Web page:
Satellite measurements and a supercomputer model combine hypnotically in NASA’s latest triumph: an unprecedentedly detailed look at how planet-warming carbon dioxide moves through the Earth’s atmosphere.
In the visualization, the greenhouse gas can be seen gliding down the sides of mountain ranges, rushing across adjacent plains, and swirling from sea level to more than 12 miles skyward. The fires that engulfed Indonesia in late 2015 throw off more than half a billion tons of carbon dioxide. And as CO2-absorbing forests grow in summer and go dormant in winter, the atmospheric concentration of the gas falls and rise over the Northern Hemisphere—as if the Earth itself were breathing. (See also: “The Earth Has Lungs. Watch Them Breathe.”)
The slick video, however, is no mere show pony: It represents the first integration of NASA’s supercomputer climate models with data from OCO-2, a NASA satellite launched in 2014. OCO-2’s job is to keep constant tabs on global carbon dioxide levels. From its perch 436 miles above Earth’s surface, the satellite takes about one million measurements and nearly 100,000 carbon dioxide estimates per day. (Cloud cover interferes with some measurement.)
The satellite works by tracking the brightness of sunlight reflected off Earth’s surface, looking specifically at infrared wavelengths that oxygen and carbon dioxide absorb. By seeing how much light these gases absorb, scientists can tell how many gas molecules must have been present over a given area—letting them reconstruct carbon dioxide’s atmospheric concentration from space.
Only NASA could deliver such a view: The satellite borrows sensors from the Hubble Space Telescope, as well as from instruments designed to study Venus’s night side and its CO2-rich atmosphere.
Seeing CO2 from space marks a major advance, says NASA Jet Propulsion Laboratory scientist David Crisp, the science team leader for OCO-2. The land-based measurements available before were excellent—but they’re spotty.
“There are 150 or so stations at the surface of the earth that have been collecting incredibly precise measurements,” Crisp says. “But the world is a really big place, and there’s very interesting circulation patterns. It’s like trying to predict the weather across the earth with only 150 weather stations.”
Eye in the Sky
The data-spiked visualization—covering September 2014 to September 2015—will allow researchers to better understand how Earth’s atmosphere, lands, and oceans exchange carbon dioxide with one another.
Figuring out these exchanges is vital. Atmospheric CO2 concentrations have increased by more than 40 percent over the last two centuries to more than 400 parts per million, largely from human activities such as burning fossil fuels. Increased greenhouse gases have ushered in a worldwide warming trend that is changing Earth’s climate, with devastating consequences. (Read more about the reality of climate change in our November 2015 special issue.)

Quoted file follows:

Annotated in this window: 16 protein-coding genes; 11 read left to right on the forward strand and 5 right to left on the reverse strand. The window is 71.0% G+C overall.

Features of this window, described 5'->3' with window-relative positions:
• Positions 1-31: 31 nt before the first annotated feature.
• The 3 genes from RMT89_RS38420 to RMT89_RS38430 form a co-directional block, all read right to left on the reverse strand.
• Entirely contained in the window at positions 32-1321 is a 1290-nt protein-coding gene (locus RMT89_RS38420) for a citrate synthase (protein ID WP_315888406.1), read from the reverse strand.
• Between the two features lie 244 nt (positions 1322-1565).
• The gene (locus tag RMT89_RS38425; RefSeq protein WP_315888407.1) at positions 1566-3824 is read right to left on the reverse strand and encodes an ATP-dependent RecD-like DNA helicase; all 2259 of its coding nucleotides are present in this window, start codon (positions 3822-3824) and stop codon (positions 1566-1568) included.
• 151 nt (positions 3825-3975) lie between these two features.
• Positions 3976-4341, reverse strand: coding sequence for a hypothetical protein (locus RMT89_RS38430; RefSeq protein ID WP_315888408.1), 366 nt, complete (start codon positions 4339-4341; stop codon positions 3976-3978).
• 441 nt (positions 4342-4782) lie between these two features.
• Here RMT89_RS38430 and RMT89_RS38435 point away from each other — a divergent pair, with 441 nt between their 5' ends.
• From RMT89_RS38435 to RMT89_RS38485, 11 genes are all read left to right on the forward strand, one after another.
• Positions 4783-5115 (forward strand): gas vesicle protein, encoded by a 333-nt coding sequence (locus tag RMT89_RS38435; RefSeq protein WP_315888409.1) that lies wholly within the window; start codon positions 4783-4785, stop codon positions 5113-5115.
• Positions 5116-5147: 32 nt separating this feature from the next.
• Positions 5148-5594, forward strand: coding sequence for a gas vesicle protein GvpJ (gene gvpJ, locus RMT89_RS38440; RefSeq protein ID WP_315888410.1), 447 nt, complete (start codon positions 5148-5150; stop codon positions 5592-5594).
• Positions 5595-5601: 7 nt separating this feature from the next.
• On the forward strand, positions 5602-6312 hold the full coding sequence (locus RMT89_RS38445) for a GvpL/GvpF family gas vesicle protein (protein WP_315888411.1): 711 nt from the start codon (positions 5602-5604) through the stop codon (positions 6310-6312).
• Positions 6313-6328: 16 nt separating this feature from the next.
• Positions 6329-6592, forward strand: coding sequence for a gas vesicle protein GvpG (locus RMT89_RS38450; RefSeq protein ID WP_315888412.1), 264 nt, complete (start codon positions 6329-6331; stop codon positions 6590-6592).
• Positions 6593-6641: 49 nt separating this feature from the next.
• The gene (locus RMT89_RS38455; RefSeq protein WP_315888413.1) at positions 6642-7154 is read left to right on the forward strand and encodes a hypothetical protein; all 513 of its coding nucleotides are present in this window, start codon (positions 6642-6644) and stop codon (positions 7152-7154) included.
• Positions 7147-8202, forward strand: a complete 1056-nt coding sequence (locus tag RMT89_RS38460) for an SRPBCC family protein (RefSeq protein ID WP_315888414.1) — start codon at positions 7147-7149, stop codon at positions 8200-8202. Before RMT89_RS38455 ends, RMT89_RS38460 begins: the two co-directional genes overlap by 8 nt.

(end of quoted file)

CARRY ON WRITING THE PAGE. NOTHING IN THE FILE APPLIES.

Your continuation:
Right now, about half of the CO2 humans emit gets soaked up by the land and ocean. How fast Earth warms in the future will depend in part on how fast those “sinks” fill up—a fundamental question the OCO-2 satellite is designed to help answer.
What’s more, OCO-2 offers a high-resolution glimpse into how Earth’s climate naturally varies, such as the brutally strong El Niño that took hold in mid-2015. Crisp says that the satellite spotted its global impacts, including the 500 to 700 million tons of carbon dioxide emitted from Indonesia’s devastating 2015 fires, which El Niño made worse via a punishing drought.
In addition, Crisp says that OCO-2 saw how high temperatures across Africa and droughts and high temperatures in South America stalled plants’ growth, preventing them from absorbing CO2. In all, El Niño prevented the absorption of about 1.8 billion tons of CO2 across the two continents—the equivalent of nearly 5 percent of human emissions. The OCO-2 team presented these findings this week at the fall meeting of the American Geophysical Union.
“In Africa, we cooked the plants, in Indonesia, we burned the plants, and in South America, the plants shut down,” says Crisp. “These are all theories we’ve had in the past for why CO2 increases when we have a big El Niño—and hey, they’re all true.”
OCO-2’s original two-year mission ended this year, though the satellite continues to collect data daily. The satellite’s team is applying to NASA to extend the mission, and an unlaunched spare of OCO-2 is being retrofitted to become a future instrument aboard the International Space Station.
But the future of OCO-2 is unclear. Advisers to U.S. President-elect Donald Trump have expressed skepticism of NASA’s climate science studies.
“Even climate deniers have to admit the climate is changing, even if they don’t think it’s from human activity,” says Crisp. “As the climate changes, how are these processes we depend on changing, [such as] crops and plant health?”
Editor's note: This piece has been updated to clarify that while OCO-2's primary mission ended earlier this year, the satellite has continued its science operations.